PERFECT PAIRED WITH A QUAFFLE-WEAVE ROBE
You’ve made it. Well, almost! Just a few more trials, and you will most likely be drafted onto a Quidditch team. It’s so exciting, and we’re very proud of you. The best part is that you collect all sorts of Quidditch tchotchke – like this Harry Potter Quidditch Shower Curtain. We had a little help from some Goblins in securing these for you (but don’t tell, because they wished to remain anonymous and stuff).
This Harry Potter Quidditch Shower Curtain has a white background, and it’s covered with with ochre sketches of Quidditch equipment and the words “Catch” and “Keeper.” It’s perfect for scrubbing clean after a long practice. After all, falling from a broom at speed will give you grass stains on not just your clothes but your body, too. You know when you see football players with a bit of turf jammed into their helmets? Now imagine them hitting the field from 25 feet up. Speaking of which, this is a great shower curtain, too, for when you need a long relaxing soak for your bruised muscles.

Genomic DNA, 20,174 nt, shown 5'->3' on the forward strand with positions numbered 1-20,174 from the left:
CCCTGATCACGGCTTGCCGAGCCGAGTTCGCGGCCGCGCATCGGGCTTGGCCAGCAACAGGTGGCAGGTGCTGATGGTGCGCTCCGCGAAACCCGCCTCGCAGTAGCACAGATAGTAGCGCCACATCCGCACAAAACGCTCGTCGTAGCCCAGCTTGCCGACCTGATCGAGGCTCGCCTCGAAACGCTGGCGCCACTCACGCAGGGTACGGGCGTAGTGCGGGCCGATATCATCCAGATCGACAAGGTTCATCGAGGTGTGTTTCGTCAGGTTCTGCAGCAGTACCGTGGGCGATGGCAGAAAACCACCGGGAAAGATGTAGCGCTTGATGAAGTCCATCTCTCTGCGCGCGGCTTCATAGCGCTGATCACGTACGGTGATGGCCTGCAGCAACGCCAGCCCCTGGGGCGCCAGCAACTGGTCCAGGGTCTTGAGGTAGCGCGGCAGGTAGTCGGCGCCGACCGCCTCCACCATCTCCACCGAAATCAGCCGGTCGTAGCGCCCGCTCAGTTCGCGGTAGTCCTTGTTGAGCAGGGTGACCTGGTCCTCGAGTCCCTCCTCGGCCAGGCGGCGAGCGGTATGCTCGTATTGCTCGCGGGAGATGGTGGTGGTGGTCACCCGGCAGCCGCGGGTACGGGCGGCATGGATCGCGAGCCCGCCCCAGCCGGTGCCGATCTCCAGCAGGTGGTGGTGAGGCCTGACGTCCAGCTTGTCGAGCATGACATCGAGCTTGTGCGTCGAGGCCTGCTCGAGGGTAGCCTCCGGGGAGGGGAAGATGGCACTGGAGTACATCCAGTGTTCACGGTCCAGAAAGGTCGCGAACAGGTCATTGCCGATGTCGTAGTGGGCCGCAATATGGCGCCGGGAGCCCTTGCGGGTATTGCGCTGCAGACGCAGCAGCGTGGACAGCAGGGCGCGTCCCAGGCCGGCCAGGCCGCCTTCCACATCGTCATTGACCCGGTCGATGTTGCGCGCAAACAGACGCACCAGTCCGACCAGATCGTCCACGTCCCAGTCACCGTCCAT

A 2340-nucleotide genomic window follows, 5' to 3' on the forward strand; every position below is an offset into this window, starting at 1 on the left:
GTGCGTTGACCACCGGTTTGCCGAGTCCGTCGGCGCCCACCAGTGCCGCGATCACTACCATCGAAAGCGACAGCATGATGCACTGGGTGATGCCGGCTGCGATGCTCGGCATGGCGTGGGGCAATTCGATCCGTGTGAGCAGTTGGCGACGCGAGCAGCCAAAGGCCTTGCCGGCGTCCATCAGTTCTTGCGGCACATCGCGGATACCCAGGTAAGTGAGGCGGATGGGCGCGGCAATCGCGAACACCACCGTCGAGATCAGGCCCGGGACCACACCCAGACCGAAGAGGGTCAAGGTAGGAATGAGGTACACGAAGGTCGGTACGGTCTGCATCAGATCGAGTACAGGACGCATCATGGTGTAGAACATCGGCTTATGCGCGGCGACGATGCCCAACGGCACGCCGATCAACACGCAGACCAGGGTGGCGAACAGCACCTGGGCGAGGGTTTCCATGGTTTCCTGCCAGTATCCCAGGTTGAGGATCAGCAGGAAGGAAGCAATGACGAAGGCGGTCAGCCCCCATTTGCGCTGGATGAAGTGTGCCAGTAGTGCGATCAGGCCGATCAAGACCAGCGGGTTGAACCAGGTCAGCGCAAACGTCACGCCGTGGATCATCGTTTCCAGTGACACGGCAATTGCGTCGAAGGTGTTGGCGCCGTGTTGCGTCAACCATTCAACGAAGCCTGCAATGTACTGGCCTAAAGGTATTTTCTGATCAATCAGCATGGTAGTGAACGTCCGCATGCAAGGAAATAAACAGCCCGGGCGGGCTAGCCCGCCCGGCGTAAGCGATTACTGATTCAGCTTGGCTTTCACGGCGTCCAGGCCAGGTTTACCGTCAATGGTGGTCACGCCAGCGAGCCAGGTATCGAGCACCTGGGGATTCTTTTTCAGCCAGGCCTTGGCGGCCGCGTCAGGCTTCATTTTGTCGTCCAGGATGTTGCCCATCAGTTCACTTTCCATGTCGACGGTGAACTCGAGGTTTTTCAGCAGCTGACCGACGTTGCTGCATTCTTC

On a dark, haunted night, a Russian oligarch dares a circle of international chefs to play the samurai game of 100 Candles--where each storyteller spins a terrifying tale of ghosts, demons and unspeakable beings--and prays to survive the challenge.
Inspired by the Japanese Edo period game of Hyakumonogatari Kaidankai, Hungry Ghosts reimagines the classic stories of yokai, yorei, and obake, all tainted with the common thread of food.
First course: With bad consequence, a ramen chef refuses to help a beggar, and a band of pirates get more (and less) than they were bargaining for after their encounter with a drowning woman turns ghastly.
Hungry Ghosts is cooked up by the infamous author and chef, Anthony Bourdain (Kitchen Confidential, Emmy-Award winning TV star of Parts Unknown) and acclaimed novelist Joel Rose (Kill, Kill, Faster, Faster, back again from their New York Times #1 best seller, Get Jiro!). Joining them this issue are stellar artists Alberto Ponticelli and Vanesa Del Rey, with amazing color by Jose Villarrubia, and a drop-dead cover by Paul Pope